I kind of take that to heart, since that's exactly how I feel. Is it possible that playing video games may help? (*here's a good one: I've been playing FPS games for most of my life, so if that could help, why do I still say that?*)

    I suppose it would be different if there was a game out there with some features that were MUCH more realistic. For instance, if your character has a 1911, when you load it, you have to push a button to work the slide stop, and then the hammer stays back, and you have to press a button to activate the safety. You would have to top off the mag to get full capacity. Maybe you could do both "tactical" reloads and emergency reloads, and use the sights to shoot -- but with the kind of shakiness that we all probably get.

    Hopefully someone will understand what I'm talking about. :rolleyes:

    Wes
     
  17. BerettaNut92

    BerettaNut92 Member

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    I ought to hang out with you guys. I suck at videogames :barf:

    I just like runing that Garand dry on MOH just ot hear the **PING**.
     
  18. spacemanspiff

    spacemanspiff Senior Member

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    pc or console skunk?
     
  19. BerettaNut92

    BerettaNut92 Member

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    I suck at PC games but I like them. I have no interest in console...even if it's the same game like MOH or Splinter Cell I have no desire to play it. Go figure.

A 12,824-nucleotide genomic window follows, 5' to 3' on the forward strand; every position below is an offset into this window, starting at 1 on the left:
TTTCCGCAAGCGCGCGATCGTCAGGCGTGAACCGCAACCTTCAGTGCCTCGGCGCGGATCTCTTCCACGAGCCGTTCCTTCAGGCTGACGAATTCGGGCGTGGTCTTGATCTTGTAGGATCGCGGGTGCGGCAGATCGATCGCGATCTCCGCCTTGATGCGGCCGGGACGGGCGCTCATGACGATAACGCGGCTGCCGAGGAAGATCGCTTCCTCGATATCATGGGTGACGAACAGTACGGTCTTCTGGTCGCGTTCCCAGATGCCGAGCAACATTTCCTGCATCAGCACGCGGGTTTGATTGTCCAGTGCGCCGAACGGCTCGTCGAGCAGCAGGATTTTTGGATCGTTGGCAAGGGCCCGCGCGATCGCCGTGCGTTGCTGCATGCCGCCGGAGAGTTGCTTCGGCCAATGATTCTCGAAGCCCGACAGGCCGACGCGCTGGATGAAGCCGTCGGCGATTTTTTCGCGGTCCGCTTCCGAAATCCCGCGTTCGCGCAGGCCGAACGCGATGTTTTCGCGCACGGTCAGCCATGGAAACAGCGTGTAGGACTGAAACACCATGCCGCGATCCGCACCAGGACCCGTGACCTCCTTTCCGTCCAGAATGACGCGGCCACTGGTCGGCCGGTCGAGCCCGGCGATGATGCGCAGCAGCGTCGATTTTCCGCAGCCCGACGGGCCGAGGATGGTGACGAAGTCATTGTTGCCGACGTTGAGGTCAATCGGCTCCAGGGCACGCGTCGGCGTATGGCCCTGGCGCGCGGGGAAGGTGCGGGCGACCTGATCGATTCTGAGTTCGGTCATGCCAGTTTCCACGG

20. itgoesboom

    itgoesboom member

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    I remember reading an article a few years back that actually discussed this.

    The article said that many kids that were involved in shootings, were actually becoming better and better, with no practice at the range. Maybe not better, but deadlier. The article stated that the police had noticed an increase in head shots since many of the games had come out, and they were trying to connect the two, since in many of the games, a head shot is the only way to go.

    They stated that the kids that were playing the FPS games were being trained to shoot for the head just by playing the games.

    No idea if it is true or not.